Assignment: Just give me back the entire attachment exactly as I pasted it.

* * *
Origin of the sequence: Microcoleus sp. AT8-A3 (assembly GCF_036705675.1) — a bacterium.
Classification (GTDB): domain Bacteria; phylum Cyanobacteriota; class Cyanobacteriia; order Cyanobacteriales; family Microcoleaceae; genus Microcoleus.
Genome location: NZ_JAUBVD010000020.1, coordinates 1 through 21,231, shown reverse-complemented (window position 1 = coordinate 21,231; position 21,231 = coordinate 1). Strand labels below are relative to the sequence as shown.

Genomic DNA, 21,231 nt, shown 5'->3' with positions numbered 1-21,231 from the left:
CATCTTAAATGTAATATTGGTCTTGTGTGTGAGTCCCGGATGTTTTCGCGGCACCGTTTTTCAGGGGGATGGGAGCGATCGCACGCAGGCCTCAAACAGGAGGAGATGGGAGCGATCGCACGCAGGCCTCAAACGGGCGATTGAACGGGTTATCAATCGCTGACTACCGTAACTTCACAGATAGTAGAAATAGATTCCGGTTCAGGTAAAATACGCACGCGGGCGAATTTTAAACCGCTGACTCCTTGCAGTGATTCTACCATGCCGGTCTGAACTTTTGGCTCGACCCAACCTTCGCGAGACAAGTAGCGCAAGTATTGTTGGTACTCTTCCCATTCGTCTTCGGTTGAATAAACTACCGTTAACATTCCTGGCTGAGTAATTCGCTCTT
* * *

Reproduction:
Origin of the sequence: Microcoleus sp. AT8-A3 (assembly GCF_036705675.1) — a bacterium.
Classification (GTDB): domain Bacteria; phylum Cyanobacteriota; class Cyanobacteriia; order Cyanobacteriales; family Microcoleaceae; genus Microcoleus.
Genome location: NZ_JAUBVD010000020.1, coordinates 1 through 21,231, shown reverse-complemented (window position 1 = coordinate 21,231; position 21,231 = coordinate 1). Strand labels below are relative to the sequence as shown.

Genomic DNA, 21,231 nt, shown 5'->3' with positions numbered 1-21,231 from the left:
CATCTTAAATGTAATATTGGTCTTGTGTGTGAGTCCCGGATGTTTTCGCGGCACCGTTTTTCAGGGGGATGGGAGCGATCGCACGCAGGCCTCAAACAGGAGGAGATGGGAGCGATCGCACGCAGGCCTCAAACGGGCGATTGAACGGGTTATCAATCGCTGACTACCGTAACTTCACAGATAGTAGAAATAGATTCCGGTTCAGGTAAAATACGCACGCGGGCGAATTTTAAACCGCTGACTCCTTGCAGTGATTCTACCATGCCGGTCTGAACTTTTGGCTCGACCCAACCTTCGCGAGACAAGTAGCGCAAGTATTGTTGGTACTCTTCCCATTCGTCTTCGGTTGAATAAACTACCGTTAACATTCCTGGCTGAGTAATTCGCTCTT